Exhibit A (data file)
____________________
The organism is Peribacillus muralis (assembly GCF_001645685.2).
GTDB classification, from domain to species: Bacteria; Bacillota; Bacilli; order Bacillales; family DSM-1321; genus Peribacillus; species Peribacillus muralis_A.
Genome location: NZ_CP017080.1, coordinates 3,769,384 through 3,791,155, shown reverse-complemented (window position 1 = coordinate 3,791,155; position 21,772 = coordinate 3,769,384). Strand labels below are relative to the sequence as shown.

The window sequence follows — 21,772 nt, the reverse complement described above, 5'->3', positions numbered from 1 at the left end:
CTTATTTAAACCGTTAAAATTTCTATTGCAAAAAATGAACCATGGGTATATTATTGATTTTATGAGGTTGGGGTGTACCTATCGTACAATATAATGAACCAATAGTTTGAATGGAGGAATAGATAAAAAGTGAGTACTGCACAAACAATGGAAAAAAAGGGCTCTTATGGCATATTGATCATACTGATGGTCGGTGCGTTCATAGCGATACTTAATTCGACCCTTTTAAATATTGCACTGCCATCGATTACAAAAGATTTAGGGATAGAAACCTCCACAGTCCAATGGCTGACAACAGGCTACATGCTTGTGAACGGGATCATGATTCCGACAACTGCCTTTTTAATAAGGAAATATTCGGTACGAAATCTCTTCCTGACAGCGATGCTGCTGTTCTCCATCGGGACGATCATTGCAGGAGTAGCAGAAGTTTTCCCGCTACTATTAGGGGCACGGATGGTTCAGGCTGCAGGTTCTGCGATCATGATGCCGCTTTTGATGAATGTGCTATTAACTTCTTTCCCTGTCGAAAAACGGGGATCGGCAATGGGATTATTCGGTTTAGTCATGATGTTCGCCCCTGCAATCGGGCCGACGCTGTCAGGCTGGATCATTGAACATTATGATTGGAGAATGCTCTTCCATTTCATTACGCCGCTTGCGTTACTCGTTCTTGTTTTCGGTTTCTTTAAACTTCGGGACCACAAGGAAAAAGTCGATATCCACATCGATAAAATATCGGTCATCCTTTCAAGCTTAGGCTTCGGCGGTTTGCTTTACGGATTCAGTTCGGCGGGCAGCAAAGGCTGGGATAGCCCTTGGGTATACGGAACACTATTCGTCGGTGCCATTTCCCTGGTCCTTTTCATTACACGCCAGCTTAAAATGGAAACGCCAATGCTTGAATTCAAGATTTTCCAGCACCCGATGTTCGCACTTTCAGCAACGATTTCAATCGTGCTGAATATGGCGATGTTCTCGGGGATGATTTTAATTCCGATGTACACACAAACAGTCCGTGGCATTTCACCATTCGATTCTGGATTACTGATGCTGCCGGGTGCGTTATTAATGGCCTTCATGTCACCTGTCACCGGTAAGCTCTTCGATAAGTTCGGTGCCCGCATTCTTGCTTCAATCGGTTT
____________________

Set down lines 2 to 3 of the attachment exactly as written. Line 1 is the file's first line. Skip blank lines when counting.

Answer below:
GTDB classification, from domain to species: Bacteria; Bacillota; Bacilli; order Bacillales; family DSM-1321; genus Peribacillus; species Peribacillus muralis_A.
Genome location: NZ_CP017080.1, coordinates 3,769,384 through 3,791,155, shown reverse-complemented (window position 1 = coordinate 3,791,155; position 21,772 = coordinate 3,769,384). Strand labels below are relative to the sequence as shown.